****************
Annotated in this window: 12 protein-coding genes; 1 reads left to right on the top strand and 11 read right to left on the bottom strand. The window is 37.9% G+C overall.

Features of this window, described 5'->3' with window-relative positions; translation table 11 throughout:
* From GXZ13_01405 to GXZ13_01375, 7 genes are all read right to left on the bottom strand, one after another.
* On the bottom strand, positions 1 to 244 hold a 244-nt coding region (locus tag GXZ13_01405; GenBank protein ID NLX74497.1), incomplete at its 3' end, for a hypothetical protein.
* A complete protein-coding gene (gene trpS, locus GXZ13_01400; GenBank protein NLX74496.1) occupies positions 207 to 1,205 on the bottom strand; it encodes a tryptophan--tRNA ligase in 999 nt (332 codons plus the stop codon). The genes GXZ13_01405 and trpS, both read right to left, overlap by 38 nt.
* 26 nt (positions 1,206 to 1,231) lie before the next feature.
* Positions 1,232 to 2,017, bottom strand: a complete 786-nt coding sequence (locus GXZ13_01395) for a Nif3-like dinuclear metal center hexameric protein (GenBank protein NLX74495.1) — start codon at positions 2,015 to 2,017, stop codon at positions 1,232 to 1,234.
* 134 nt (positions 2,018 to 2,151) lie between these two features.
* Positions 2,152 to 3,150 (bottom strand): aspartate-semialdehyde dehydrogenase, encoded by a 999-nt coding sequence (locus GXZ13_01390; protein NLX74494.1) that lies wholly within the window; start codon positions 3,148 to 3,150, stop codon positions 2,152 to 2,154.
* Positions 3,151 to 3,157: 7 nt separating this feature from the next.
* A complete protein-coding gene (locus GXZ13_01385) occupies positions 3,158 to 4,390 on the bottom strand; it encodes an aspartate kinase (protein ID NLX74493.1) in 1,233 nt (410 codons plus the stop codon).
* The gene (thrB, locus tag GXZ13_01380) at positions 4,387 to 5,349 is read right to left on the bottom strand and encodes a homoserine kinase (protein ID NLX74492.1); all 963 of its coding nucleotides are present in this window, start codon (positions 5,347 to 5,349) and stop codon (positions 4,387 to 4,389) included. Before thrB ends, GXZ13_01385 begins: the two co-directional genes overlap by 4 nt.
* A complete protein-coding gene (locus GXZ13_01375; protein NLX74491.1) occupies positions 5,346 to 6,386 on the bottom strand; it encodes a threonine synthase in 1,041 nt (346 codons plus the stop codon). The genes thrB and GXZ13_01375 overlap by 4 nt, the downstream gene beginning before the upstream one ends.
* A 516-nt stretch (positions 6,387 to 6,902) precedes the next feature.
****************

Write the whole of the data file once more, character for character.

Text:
Annotated in this window: 12 protein-coding genes; 1 reads left to right on the top strand and 11 read right to left on the bottom strand. The window is 37.9% G+C overall.

Features of this window, described 5'->3' with window-relative positions; translation table 11 throughout:
* From GXZ13_01405 to GXZ13_01375, 7 genes are all read right to left on the bottom strand, one after another.
* On the bottom strand, positions 1 to 244 hold a 244-nt coding region (locus tag GXZ13_01405; GenBank protein ID NLX74497.1), incomplete at its 3' end, for a hypothetical protein.
* A complete protein-coding gene (gene trpS, locus GXZ13_01400; GenBank protein NLX74496.1) occupies positions 207 to 1,205 on the bottom strand; it encodes a tryptophan--tRNA ligase in 999 nt (332 codons plus the stop codon). The genes GXZ13_01405 and trpS, both read right to left, overlap by 38 nt.
* 26 nt (positions 1,206 to 1,231) lie before the next feature.
* Positions 1,232 to 2,017, bottom strand: a complete 786-nt coding sequence (locus GXZ13_01395) for a Nif3-like dinuclear metal center hexameric protein (GenBank protein NLX74495.1) — start codon at positions 2,015 to 2,017, stop codon at positions 1,232 to 1,234.
* 134 nt (positions 2,018 to 2,151) lie between these two features.
* Positions 2,152 to 3,150 (bottom strand): aspartate-semialdehyde dehydrogenase, encoded by a 999-nt coding sequence (locus GXZ13_01390; protein NLX74494.1) that lies wholly within the window; start codon positions 3,148 to 3,150, stop codon positions 2,152 to 2,154.
* Positions 3,151 to 3,157: 7 nt separating this feature from the next.
* A complete protein-coding gene (locus GXZ13_01385) occupies positions 3,158 to 4,390 on the bottom strand; it encodes an aspartate kinase (protein ID NLX74493.1) in 1,233 nt (410 codons plus the stop codon).
* The gene (thrB, locus tag GXZ13_01380) at positions 4,387 to 5,349 is read right to left on the bottom strand and encodes a homoserine kinase (protein ID NLX74492.1); all 963 of its coding nucleotides are present in this window, start codon (positions 5,347 to 5,349) and stop codon (positions 4,387 to 4,389) included. Before thrB ends, GXZ13_01385 begins: the two co-directional genes overlap by 4 nt.
* A complete protein-coding gene (locus GXZ13_01375; protein NLX74491.1) occupies positions 5,346 to 6,386 on the bottom strand; it encodes a threonine synthase in 1,041 nt (346 codons plus the stop codon). The genes thrB and GXZ13_01375 overlap by 4 nt, the downstream gene beginning before the upstream one ends.
* A 516-nt stretch (positions 6,387 to 6,902) precedes the next feature.